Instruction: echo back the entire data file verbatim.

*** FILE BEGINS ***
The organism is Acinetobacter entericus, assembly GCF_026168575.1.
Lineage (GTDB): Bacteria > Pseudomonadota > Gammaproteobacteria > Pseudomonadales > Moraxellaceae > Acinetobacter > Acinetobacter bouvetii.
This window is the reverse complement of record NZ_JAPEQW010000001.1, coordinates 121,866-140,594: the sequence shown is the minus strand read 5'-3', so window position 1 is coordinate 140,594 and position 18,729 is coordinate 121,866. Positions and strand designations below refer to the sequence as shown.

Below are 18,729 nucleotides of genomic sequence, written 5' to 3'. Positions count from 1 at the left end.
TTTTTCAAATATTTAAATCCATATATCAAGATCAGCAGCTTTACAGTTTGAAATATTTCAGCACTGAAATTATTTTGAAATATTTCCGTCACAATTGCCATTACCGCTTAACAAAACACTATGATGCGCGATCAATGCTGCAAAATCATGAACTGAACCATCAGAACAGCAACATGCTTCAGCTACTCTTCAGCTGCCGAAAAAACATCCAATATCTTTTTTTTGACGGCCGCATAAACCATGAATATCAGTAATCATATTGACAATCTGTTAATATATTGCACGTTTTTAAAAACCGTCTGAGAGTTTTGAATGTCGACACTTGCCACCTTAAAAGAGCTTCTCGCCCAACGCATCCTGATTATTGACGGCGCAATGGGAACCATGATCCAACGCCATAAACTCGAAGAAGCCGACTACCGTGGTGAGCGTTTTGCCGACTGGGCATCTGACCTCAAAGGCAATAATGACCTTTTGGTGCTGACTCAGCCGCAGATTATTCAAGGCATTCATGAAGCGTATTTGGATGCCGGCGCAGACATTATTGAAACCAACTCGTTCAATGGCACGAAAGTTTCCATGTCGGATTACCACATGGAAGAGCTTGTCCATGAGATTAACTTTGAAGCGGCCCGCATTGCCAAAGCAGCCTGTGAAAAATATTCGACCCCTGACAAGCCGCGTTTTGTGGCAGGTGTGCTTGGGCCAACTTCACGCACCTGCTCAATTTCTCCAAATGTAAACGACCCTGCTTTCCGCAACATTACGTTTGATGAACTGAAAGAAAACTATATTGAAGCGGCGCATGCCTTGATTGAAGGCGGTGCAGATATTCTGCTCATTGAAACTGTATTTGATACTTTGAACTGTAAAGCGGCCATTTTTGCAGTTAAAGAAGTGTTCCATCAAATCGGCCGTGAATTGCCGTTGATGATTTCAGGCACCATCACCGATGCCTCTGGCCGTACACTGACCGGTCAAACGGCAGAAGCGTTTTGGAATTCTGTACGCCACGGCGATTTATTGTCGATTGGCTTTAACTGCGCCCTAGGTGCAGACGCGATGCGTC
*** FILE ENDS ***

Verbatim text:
The organism is Acinetobacter entericus, assembly GCF_026168575.1.
Lineage (GTDB): Bacteria > Pseudomonadota > Gammaproteobacteria > Pseudomonadales > Moraxellaceae > Acinetobacter > Acinetobacter bouvetii.
This window is the reverse complement of record NZ_JAPEQW010000001.1, coordinates 121,866-140,594: the sequence shown is the minus strand read 5'-3', so window position 1 is coordinate 140,594 and position 18,729 is coordinate 121,866. Positions and strand designations below refer to the sequence as shown.

Below are 18,729 nucleotides of genomic sequence, written 5' to 3'. Positions count from 1 at the left end.
TTTTTCAAATATTTAAATCCATATATCAAGATCAGCAGCTTTACAGTTTGAAATATTTCAGCACTGAAATTATTTTGAAATATTTCCGTCACAATTGCCATTACCGCTTAACAAAACACTATGATGCGCGATCAATGCTGCAAAATCATGAACTGAACCATCAGAACAGCAACATGCTTCAGCTACTCTTCAGCTGCCGAAAAAACATCCAATATCTTTTTTTTGACGGCCGCATAAACCATGAATATCAGTAATCATATTGACAATCTGTTAATATATTGCACGTTTTTAAAAACCGTCTGAGAGTTTTGAATGTCGACACTTGCCACCTTAAAAGAGCTTCTCGCCCAACGCATCCTGATTATTGACGGCGCAATGGGAACCATGATCCAACGCCATAAACTCGAAGAAGCCGACTACCGTGGTGAGCGTTTTGCCGACTGGGCATCTGACCTCAAAGGCAATAATGACCTTTTGGTGCTGACTCAGCCGCAGATTATTCAAGGCATTCATGAAGCGTATTTGGATGCCGGCGCAGACATTATTGAAACCAACTCGTTCAATGGCACGAAAGTTTCCATGTCGGATTACCACATGGAAGAGCTTGTCCATGAGATTAACTTTGAAGCGGCCCGCATTGCCAAAGCAGCCTGTGAAAAATATTCGACCCCTGACAAGCCGCGTTTTGTGGCAGGTGTGCTTGGGCCAACTTCACGCACCTGCTCAATTTCTCCAAATGTAAACGACCCTGCTTTCCGCAACATTACGTTTGATGAACTGAAAGAAAACTATATTGAAGCGGCGCATGCCTTGATTGAAGGCGGTGCAGATATTCTGCTCATTGAAACTGTATTTGATACTTTGAACTGTAAAGCGGCCATTTTTGCAGTTAAAGAAGTGTTCCATCAAATCGGCCGTGAATTGCCGTTGATGATTTCAGGCACCATCACCGATGCCTCTGGCCGTACACTGACCGGTCAAACGGCAGAAGCGTTTTGGAATTCTGTACGCCACGGCGATTTATTGTCGATTGGCTTTAACTGCGCCCTAGGTGCAGACGCGATGCGTC